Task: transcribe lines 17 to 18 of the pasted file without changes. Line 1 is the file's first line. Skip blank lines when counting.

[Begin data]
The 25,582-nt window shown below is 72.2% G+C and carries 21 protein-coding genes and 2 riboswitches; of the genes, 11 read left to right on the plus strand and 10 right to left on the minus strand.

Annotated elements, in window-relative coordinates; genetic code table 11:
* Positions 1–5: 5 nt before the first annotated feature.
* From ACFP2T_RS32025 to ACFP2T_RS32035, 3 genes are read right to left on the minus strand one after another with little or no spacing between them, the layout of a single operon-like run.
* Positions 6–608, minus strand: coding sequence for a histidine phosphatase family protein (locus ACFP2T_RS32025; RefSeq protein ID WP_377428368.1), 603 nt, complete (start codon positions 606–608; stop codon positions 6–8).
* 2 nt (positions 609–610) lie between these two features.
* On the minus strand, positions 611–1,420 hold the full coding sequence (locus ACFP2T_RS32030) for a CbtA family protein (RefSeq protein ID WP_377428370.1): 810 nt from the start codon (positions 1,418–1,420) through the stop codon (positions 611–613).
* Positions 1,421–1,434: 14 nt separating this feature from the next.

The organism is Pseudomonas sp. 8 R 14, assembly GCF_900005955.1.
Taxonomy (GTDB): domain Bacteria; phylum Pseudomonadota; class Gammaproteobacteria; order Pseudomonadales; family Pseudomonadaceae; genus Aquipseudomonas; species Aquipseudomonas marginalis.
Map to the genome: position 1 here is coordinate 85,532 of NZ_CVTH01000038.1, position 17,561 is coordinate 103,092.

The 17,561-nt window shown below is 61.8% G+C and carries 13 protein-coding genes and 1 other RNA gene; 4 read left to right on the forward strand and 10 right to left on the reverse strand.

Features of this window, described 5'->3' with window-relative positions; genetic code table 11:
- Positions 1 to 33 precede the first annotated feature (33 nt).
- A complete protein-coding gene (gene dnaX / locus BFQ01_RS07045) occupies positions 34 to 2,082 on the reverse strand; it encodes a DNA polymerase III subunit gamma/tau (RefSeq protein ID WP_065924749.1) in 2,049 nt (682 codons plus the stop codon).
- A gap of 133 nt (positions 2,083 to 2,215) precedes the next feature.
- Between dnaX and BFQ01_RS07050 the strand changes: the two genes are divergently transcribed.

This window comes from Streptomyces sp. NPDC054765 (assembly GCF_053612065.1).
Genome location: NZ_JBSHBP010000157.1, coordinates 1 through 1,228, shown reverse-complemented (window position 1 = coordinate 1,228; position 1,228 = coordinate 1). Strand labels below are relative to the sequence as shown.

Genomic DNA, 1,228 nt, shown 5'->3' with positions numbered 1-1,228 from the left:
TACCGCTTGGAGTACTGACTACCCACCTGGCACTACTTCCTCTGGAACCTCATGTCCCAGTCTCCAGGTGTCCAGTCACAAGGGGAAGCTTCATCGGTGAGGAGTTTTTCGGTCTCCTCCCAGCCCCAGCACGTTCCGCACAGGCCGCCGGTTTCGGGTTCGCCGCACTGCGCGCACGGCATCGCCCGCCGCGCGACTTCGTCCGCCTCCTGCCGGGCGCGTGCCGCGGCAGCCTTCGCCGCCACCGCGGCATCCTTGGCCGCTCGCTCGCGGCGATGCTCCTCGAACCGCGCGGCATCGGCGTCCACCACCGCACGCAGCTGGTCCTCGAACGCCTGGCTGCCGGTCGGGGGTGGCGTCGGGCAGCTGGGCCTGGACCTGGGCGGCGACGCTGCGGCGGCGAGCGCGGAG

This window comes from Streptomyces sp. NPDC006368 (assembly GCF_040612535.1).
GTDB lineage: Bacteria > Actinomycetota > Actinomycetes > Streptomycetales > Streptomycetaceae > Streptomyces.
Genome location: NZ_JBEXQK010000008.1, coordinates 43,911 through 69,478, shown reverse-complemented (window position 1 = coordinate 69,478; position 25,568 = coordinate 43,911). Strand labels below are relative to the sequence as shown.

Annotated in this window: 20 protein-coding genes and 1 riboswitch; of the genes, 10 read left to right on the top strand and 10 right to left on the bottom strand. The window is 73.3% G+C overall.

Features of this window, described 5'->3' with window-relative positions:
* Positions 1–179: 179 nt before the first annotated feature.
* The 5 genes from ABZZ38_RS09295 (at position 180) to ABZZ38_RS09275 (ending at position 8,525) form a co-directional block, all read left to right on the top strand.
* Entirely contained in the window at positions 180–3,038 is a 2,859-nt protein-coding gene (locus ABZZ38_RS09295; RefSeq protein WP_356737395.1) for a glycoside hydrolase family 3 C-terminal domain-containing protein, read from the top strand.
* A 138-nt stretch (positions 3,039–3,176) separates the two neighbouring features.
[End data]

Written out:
- Between dnaX and BFQ01_RS07050 the strand changes: the two genes are divergently transcribed.

This window comes from Streptomyces sp. NPDC054765 (assembly GCF_053612065.1).